Bulletproof Monk’ filled with holes

Stifler as the Chosen One?

Seann William Scott, best known as the semen-guzzling goofball in the “American Pie” movies, bites off more than he can chew as an apprentice action hero in “Bulletproof Monk,” an undercooked stew of martial-arts mumbo jumbo and buddy comedy.

The buddy here is Chow Yun-Fat, who sinks to the level of the material in yet another misuse of an Asian superstar. Chow plays a nameless Buddhist monk who inherits the safekeeping of an ancient scroll that is sought by the Nazis. (Any resemblance to “Raiders of the Lost Ark” is purely fortuitous.) For reasons that are never sufficiently explained, the scroll confers 60 years of extra youth on its bearer, who must spend that time finding a worthy successor.

Six decades later, the monk’s travels take him to urban America, where he meets a good-hearted pickpocket named Kar (Scott). Kar lives above a chop-socky cinema, where he is the projectionist and imitates every action sequence. When Kar defends himself against a rival gang of thieves, the monk decides to teach him the higher precepts of the martial arts.

The fortune-cookie philosophizing is an insult to Buddhism, and the wire choreography of the preposterous training sequences is an insult to Chow’s natural abilities. By the time the master and the pupil duke it out with an ancient Nazi (Karel Roden in a “Dr. Strangelove” wheelchair), his faux-peacenik niece (Victoria Smurfit) and a Russian Mafia princess (Jaime King), the insults have pretty much covered the planet. But ground zero for this catastrophe is Hollywood, where somebody thought Scott had star power. The actor is funny in movies where he plays an arrogant idiot or benevolent stoner. But instead of emphasizing his cartoonish cluelessness, “Bulletproof Monk” subordinates humor to heroism. And the plot, in the hands of rookie director Paul Hunter, is too tangled in loose ends to sustain our interest between pratfalls.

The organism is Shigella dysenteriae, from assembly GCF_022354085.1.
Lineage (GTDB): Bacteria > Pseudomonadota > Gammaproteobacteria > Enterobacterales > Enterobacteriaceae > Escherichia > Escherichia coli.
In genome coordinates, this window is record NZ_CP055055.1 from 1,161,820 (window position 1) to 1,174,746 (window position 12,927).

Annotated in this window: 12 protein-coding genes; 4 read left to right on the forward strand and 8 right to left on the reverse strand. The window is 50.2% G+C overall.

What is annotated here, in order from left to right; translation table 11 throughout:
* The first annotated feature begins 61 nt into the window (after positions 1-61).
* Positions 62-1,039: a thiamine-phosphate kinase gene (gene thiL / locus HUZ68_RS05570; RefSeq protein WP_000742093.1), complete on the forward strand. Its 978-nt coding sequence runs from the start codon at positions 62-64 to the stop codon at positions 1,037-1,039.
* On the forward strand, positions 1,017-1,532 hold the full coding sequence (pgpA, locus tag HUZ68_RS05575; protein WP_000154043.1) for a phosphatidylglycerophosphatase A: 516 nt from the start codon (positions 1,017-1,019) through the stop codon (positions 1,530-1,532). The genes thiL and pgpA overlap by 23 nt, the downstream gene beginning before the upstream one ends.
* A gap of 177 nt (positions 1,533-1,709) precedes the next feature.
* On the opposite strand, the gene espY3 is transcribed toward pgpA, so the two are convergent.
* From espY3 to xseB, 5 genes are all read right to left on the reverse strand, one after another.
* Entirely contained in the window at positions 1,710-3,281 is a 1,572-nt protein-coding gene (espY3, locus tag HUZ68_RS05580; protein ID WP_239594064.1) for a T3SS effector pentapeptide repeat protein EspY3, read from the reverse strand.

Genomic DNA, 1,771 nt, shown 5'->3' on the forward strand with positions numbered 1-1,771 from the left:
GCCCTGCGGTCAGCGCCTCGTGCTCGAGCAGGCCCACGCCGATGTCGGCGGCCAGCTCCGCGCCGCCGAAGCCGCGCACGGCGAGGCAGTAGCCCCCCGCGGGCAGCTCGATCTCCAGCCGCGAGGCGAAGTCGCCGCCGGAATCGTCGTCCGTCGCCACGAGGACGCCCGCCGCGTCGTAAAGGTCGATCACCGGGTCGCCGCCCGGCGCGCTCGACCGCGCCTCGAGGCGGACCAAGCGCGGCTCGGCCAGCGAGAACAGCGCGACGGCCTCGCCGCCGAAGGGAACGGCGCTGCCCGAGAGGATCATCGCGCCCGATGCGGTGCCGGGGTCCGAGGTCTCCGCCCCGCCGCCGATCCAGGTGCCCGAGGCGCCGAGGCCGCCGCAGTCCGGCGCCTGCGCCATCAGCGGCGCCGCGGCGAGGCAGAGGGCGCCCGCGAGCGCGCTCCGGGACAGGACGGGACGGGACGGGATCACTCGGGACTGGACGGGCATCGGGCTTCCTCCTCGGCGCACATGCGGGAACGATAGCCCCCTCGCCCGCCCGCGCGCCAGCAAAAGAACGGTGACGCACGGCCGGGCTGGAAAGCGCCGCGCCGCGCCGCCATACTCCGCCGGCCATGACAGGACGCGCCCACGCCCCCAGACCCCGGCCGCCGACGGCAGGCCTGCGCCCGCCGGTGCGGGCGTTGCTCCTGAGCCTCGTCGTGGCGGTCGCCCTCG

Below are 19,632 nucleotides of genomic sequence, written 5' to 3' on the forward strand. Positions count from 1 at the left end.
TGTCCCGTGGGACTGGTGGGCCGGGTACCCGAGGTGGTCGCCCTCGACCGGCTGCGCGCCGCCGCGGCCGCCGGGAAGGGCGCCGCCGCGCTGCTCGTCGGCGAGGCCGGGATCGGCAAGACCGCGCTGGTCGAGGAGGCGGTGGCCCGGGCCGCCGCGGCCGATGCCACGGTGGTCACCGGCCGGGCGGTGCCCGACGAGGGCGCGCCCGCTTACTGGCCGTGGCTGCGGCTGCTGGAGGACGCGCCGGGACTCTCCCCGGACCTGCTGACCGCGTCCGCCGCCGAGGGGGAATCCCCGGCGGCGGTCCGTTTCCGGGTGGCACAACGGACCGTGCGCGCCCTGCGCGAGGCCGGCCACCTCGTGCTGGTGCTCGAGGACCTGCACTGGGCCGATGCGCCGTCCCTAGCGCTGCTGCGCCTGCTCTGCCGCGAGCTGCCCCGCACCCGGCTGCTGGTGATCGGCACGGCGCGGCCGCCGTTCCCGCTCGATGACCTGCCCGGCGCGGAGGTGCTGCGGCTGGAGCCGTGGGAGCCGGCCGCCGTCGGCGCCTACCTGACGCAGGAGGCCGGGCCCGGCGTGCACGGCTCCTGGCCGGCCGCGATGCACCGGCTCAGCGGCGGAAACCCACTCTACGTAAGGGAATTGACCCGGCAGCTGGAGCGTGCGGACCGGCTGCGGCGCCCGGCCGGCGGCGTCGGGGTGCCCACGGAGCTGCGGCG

It’s a sure sign that a movie is betting heavily on foreign box office when the jokes are as stripped of cultural specificity as the filmed-in-Toronto locales. Unfortunately, Chow’s international fan base will be as disappointed as Scott’s domestic one. The star of “Crouching Tiger, Hidden Dragon” affects a tongue-in-cheek wisdom that his iffy English can’t convey.

On paper, “Bulletproof Monk” has potential, but on celluloid it’s riddled with holes.